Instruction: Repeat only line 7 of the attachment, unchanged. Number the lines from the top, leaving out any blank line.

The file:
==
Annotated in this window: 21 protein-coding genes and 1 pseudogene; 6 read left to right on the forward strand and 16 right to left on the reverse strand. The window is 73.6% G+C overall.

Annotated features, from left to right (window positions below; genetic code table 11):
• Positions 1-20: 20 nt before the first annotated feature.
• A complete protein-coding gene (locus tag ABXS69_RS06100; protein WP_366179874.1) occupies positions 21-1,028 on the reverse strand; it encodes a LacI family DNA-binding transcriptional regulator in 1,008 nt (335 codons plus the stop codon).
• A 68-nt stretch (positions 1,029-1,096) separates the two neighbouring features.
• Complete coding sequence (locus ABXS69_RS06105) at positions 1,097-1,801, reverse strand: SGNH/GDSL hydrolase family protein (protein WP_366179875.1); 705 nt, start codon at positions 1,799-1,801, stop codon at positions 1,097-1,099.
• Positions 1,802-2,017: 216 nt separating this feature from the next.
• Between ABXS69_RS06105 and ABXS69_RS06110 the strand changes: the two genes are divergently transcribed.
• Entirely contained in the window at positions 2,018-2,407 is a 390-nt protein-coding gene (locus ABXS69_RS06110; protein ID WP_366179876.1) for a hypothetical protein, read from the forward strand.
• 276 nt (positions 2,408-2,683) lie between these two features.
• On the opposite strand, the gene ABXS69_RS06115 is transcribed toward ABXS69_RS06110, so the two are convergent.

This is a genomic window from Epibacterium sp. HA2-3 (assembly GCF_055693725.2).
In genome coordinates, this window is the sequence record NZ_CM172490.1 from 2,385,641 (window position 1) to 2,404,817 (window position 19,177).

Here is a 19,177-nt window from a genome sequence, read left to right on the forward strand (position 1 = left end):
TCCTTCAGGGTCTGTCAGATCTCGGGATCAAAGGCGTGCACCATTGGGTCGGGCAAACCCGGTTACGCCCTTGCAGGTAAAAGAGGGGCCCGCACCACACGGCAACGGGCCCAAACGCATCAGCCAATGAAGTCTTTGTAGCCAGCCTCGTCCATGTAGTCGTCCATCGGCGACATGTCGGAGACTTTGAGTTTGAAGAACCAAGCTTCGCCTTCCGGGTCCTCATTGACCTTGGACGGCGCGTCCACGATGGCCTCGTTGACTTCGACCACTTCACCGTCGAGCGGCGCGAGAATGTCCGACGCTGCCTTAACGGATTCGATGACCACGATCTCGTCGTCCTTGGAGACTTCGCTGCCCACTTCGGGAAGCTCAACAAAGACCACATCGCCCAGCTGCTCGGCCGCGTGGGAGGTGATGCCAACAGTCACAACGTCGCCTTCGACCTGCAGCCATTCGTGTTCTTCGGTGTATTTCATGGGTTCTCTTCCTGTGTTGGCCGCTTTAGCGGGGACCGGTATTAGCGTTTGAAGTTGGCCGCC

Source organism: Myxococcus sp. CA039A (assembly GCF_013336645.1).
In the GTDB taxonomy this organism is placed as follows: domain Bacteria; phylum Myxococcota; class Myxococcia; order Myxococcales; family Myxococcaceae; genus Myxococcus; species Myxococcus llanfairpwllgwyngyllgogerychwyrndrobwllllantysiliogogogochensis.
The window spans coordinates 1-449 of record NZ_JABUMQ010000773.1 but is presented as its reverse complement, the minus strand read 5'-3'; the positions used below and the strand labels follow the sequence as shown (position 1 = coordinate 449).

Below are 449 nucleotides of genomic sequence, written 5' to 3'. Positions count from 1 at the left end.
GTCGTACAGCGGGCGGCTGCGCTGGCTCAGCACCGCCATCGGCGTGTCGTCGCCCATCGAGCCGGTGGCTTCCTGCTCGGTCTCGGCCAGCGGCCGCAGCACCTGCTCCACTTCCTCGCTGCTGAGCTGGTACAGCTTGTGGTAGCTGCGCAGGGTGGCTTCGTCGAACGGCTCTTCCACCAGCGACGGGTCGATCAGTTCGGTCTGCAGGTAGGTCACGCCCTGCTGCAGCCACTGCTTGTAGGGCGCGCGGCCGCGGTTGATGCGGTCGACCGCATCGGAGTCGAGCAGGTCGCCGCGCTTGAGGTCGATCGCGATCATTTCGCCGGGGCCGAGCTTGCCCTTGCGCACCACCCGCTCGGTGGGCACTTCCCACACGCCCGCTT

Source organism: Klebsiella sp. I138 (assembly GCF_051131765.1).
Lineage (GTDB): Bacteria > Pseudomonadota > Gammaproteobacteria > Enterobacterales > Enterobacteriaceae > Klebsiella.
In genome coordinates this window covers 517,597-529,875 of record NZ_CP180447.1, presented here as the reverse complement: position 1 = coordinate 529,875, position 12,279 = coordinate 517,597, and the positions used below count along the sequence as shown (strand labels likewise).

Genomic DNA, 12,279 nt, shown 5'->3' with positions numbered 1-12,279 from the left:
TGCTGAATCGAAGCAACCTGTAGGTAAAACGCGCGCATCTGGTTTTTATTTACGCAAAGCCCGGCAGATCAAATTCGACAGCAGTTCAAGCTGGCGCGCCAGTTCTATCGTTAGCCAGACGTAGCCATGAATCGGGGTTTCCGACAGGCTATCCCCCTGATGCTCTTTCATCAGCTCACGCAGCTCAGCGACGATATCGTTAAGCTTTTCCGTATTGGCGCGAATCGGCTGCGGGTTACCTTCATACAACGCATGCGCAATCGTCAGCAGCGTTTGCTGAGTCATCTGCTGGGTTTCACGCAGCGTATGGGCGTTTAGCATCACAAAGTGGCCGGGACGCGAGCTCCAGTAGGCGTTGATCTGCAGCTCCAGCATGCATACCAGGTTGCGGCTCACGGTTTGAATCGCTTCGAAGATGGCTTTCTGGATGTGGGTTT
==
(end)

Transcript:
• Positions 1,802-2,017: 216 nt separating this feature from the next.